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Gene Review

catA  -  catechol 1,2-dioxygenase

Acinetobacter sp. ADP1

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Disease relevance of catA

  • On the basis of the constitutive phenotypes of two catM mutants of Acinetobacter calcoaceticus, the CatM protein was proposed to repress expression of two different loci involved in catechol degradation, catA and catBCIJFD (E. Neidle, C. Hartnett, and L. N. Ornston, J. Bacteriol. 171:5410-5421, 1989) [1].
  • The similarly sized Pseudomonas clcA gene encodes catechol 1,2-dioxygenase II, an enzyme with relatively broad substrate specificity and relatively low catalytic efficiency [2].
  • When the catA-containing fragment was placed under the control of the lac promoter on pUC19 and induced with isopropylthiogalactopyranoside, catechol dioxygenase was formed in E. coli at twice the level found in fully induced cultures of A. calcoaceticus [3].
  • Two copies of the Klebsiella pneumoniae aroZ gene encoding DHS dehydratase were inserted into the E. coli chromosome, while the K. pneumoniae aroY gene encoding PCA decarboxylase and the Acinetobacter calcoaceticus catA gene encoding catechol 1,2-dioxygenase were expressed from an extrachromosomal plasmid [4].

High impact information on catA


Chemical compound and disease context of catA


Biological context of catA

  • The DNA sequence of a 1.6-kilobase-pair SalI-KpnI Acinetobacter calcoaceticus restriction fragment carrying catA, the structural gene for catechol 1,2-dioxygenase I, was determined [2].
  • The 3.8-kbp sequence revealed that directly downstream from catA and potentially transcribed in the same direction were two open reading frames encoding polypeptides of 48 and 36 kilodaltons (kDa) [10].
  • Comparison of the catA and clcA sequences demonstrated their common ancestry and suggested that acquisitions of direct and inverted sequence repetitions of 6 to 10 base pairs were frequent events in their evolutionary divergence [2].
  • The latter procedure was also used to identify a single amino acid substitution in PcaG that conferred activity towards catechol sufficient for growth with benzoate in a strain in which catechol 1,2-dioxygenase was inactivated [11].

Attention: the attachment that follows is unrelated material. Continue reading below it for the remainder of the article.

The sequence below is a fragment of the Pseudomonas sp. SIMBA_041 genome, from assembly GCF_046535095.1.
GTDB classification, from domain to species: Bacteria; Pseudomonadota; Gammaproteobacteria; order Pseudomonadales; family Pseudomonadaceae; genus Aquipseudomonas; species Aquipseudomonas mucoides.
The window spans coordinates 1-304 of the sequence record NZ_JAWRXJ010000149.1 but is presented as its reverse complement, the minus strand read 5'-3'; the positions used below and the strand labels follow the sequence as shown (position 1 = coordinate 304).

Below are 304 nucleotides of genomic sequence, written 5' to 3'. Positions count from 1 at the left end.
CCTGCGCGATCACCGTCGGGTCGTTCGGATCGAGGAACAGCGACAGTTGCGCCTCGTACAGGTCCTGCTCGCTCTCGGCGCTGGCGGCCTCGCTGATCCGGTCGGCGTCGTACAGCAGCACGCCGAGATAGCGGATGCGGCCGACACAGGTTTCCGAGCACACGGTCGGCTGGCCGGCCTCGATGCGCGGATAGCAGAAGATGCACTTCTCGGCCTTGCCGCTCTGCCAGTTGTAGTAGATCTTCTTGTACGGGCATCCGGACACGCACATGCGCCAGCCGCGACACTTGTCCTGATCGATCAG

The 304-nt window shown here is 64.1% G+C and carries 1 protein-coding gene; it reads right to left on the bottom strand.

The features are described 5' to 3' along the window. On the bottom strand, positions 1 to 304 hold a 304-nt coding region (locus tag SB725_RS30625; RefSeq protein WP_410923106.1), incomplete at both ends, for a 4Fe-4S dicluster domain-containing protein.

• Two catA genes, catA1 and catA2, encoding by CD I1 and CD I2, respectively, were isolated from the A. lwoffii K24 genomic library by using colony hybridization and PCR [12].

Associations of catA with chemical compounds


Other interactions of catA

  • In a catM-disrupted strain, BenM was able to induce higher levels of catA expression than catB expression [13].

Analytical, diagnostic and therapeutic context of catA


  1. catM encodes a LysR-type transcriptional activator regulating catechol degradation in Acinetobacter calcoaceticus. Romero-Arroyo, C.E., Schell, M.A., Gaines, G.L., Neidle, E.L. J. Bacteriol. (1995) [Pubmed]
  2. DNA sequence of the Acinetobacter calcoaceticus catechol 1,2-dioxygenase I structural gene catA: evidence for evolutionary divergence of intradiol dioxygenases by acquisition of DNA sequence repetitions. Neidle, E.L., Hartnett, C., Bonitz, S., Ornston, L.N. J. Bacteriol. (1988) [Pubmed]
  3. Cloning and expression of Acinetobacter calcoaceticus catechol 1,2-dioxygenase structural gene catA in Escherichia coli. Neidle, E.L., Ornston, L.N. J. Bacteriol. (1986) [Pubmed]
  4. Benzene-free synthesis of adipic acid. Niu, W., Draths, K.M., Frost, J.W. Biotechnol. Prog. (2002) [Pubmed]
  5. Genome plasticity in Acinetobacter: new degradative capabilities acquired by the spontaneous amplification of large chromosomal segments. Reams, A.B., Neidle, E.L. Mol. Microbiol. (2003) [Pubmed]
  6. Genetic organization, nucleotide sequence and regulation of expression of genes encoding phenol hydroxylase and catechol 1,2-dioxygenase in Acinetobacter calcoaceticus NCIB8250. Ehrt, S., Schirmer, F., Hillen, W. Mol. Microbiol. (1995) [Pubmed]
  7. pWW174: a large plasmid from Acinetobacter calcoaceticus encoding benzene catabolism by the beta-ketoadipate pathway. Winstanley, C., Taylor, S.C., Williams, P.A. Mol. Microbiol. (1987) [Pubmed]
  8. Benzoate and muconate, structurally dissimilar metabolites, induce expression of catA in Acinetobacter calcoaceticus. Neidle, E.L., Ornston, L.N. J. Bacteriol. (1987) [Pubmed]
  9. Degradation of non-phenolic beta-o-4 lignin substructure model compounds by Acinetobacter sp. Vasudevan, N., Mahadevan, A. Res. Microbiol. (1992) [Pubmed]
  10. Characterization of Acinetobacter calcoaceticus catM, a repressor gene homologous in sequence to transcriptional activator genes. Neidle, E.L., Hartnett, C., Ornston, L.N. J. Bacteriol. (1989) [Pubmed]
  11. Substitution, insertion, deletion, suppression, and altered substrate specificity in functional protocatechuate 3,4-dioxygenases. D'Argenio, D.A., Vetting, M.W., Ohlendorf, D.H., Ornston, L.N. J. Bacteriol. (1999) [Pubmed]
  12. Cloning and characterization of two catA genes in Acinetobacter lwoffii K24. Kim, S.I., Leem, S.H., Choi, J.S., Chung, Y.H., Kim, S., Park, Y.M., Park, Y.K., Lee, Y.N., Ha, K.S. J. Bacteriol. (1997) [Pubmed]
  13. Regulation of benzoate degradation in Acinetobacter sp. strain ADP1 by BenM, a LysR-type transcriptional activator. Collier, L.S., Gaines, G.L., Neidle, E.L. J. Bacteriol. (1998) [Pubmed]
  14. Proteomic analysis of the benzoate degradation pathway in Acinetobacter sp. KS-1. Kim, S.I., Song, S.Y., Kim, K.W., Ho, E.M., Oh, K.H. Res. Microbiol. (2003) [Pubmed]
  15. Structural roles of the active site iron(III) ions in catechol 1,2-dioxygenases and differential secondary structure changes in isoenzymes A and B from Acinetobacter radioresistens S13. Di Nardo, G., Tilli, S., Pessione, E., Cavaletto, M., Giunta, C., Briganti, F. Arch. Biochem. Biophys. (2004) [Pubmed]
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